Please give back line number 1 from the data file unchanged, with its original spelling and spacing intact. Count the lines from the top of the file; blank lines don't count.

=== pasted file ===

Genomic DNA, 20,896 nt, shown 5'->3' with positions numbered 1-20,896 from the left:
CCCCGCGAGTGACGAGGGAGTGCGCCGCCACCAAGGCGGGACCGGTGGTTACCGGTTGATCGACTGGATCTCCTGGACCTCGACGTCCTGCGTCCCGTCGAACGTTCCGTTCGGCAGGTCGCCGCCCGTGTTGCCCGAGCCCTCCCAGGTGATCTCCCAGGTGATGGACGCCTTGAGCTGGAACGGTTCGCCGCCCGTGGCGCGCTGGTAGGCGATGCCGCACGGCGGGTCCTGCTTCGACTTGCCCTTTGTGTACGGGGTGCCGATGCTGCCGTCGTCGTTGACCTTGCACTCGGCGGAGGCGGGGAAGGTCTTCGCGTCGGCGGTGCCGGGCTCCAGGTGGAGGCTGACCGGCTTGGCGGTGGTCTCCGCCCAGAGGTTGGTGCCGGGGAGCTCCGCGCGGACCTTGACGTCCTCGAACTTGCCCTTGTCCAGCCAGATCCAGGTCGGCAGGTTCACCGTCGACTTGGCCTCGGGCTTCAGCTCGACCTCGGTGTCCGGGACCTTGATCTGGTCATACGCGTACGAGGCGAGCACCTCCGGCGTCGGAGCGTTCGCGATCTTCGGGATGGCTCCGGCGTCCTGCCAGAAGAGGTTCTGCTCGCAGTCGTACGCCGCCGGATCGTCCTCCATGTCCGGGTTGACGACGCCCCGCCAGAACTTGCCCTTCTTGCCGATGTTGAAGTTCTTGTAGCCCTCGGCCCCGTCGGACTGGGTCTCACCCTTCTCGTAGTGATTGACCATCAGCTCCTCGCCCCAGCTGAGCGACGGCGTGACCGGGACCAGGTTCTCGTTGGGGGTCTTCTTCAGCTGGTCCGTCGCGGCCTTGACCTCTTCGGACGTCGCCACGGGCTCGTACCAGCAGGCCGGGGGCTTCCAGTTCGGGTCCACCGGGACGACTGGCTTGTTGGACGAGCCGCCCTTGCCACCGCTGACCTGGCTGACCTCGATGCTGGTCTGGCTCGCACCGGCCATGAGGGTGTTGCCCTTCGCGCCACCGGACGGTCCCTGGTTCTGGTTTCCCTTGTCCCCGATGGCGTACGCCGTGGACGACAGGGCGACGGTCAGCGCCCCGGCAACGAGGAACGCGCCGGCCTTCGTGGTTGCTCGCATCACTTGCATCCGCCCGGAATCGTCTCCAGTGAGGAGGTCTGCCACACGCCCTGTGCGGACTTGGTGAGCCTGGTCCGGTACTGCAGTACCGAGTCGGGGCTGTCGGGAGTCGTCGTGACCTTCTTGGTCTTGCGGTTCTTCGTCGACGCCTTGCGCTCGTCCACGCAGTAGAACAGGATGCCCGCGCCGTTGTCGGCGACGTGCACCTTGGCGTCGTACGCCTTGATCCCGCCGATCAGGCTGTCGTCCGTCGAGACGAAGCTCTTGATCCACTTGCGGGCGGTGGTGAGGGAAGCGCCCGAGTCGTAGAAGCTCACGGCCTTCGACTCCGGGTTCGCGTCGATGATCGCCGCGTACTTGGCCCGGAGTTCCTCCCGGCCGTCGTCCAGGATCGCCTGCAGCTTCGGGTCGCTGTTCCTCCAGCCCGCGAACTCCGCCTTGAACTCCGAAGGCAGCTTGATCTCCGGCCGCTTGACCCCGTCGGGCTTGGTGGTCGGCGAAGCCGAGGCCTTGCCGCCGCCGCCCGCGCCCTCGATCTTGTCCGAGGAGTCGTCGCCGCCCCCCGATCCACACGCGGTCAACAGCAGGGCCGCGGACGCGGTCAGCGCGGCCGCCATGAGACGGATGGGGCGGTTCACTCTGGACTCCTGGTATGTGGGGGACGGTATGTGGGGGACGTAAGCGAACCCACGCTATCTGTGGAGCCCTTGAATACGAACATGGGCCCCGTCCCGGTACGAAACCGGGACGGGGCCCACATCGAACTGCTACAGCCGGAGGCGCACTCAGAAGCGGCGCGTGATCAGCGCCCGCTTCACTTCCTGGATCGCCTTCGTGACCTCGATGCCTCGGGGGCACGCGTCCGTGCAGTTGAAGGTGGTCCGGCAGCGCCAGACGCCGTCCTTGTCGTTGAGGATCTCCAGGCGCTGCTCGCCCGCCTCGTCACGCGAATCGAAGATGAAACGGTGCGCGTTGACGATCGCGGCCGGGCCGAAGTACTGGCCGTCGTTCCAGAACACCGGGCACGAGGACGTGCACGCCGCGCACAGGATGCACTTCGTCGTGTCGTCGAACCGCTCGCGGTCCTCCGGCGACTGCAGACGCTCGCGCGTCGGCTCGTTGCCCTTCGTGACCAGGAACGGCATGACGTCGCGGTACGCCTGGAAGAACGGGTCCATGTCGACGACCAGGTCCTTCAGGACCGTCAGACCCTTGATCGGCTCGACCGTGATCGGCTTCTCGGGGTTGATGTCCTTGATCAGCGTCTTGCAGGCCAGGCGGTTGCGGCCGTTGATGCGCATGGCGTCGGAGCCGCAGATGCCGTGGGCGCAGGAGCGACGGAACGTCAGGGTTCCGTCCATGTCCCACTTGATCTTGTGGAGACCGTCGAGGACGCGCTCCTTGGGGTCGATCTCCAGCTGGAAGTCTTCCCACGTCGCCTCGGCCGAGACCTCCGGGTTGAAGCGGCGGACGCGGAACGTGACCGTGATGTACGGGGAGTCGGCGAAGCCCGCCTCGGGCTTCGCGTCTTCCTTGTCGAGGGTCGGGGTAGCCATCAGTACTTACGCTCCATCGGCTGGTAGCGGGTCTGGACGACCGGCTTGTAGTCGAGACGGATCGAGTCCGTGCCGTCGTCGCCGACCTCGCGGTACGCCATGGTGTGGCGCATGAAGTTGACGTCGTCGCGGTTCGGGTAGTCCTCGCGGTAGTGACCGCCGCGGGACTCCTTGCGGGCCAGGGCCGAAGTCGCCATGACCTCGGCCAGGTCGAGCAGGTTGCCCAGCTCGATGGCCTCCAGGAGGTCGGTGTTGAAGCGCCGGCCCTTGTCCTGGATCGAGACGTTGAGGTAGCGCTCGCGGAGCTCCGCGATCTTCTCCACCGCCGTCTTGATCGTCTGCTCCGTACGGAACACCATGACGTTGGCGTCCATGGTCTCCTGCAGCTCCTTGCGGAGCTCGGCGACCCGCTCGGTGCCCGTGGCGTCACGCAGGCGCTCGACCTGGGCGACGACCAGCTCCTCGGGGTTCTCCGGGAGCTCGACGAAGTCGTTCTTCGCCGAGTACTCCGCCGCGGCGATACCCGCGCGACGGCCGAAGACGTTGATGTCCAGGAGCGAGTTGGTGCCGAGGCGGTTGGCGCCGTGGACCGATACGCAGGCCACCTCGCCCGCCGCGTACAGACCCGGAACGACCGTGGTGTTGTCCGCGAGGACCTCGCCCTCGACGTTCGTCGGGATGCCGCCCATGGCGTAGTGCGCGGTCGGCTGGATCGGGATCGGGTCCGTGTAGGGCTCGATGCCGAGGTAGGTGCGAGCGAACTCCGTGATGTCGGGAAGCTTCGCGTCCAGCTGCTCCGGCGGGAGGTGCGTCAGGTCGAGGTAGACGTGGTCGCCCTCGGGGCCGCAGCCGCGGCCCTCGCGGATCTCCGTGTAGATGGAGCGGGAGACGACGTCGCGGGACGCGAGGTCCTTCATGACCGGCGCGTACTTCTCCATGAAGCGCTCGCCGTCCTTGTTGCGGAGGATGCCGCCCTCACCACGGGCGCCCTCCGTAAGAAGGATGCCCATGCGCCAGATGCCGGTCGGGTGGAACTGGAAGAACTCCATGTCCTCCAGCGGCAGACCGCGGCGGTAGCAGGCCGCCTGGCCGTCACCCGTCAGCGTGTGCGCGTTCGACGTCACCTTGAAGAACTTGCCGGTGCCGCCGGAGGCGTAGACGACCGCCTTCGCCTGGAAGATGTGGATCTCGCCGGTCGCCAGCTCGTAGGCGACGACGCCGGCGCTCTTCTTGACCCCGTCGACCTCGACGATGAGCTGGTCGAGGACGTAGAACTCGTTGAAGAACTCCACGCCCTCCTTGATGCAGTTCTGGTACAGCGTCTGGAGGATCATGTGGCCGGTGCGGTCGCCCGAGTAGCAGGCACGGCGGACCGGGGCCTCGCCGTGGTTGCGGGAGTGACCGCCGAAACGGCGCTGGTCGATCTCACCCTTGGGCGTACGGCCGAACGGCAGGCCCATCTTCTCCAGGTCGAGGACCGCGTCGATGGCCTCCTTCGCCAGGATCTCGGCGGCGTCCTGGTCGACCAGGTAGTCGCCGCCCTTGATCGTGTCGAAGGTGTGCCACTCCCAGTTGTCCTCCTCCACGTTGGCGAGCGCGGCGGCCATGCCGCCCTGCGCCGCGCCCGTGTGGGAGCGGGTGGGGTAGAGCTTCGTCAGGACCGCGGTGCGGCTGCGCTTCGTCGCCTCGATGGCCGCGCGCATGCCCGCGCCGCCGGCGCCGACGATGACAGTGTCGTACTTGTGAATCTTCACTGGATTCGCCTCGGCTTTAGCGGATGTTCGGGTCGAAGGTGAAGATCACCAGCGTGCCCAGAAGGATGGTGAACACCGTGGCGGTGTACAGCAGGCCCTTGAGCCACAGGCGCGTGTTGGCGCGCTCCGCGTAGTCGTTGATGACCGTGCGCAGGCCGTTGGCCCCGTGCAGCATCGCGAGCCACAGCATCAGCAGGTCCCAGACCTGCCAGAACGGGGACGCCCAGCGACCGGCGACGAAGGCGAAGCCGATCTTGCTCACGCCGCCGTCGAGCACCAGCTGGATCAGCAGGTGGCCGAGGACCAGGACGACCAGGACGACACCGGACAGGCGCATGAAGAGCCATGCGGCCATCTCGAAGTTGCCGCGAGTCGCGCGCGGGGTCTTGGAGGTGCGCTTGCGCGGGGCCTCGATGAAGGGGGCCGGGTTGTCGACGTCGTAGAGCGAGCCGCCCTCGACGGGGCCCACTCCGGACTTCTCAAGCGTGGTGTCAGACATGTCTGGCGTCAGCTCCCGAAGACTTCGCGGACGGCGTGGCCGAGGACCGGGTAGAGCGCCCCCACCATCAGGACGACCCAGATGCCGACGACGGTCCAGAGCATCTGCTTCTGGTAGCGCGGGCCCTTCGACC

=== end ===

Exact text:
Genomic DNA, 20,896 nt, shown 5'->3' with positions numbered 1-20,896 from the left: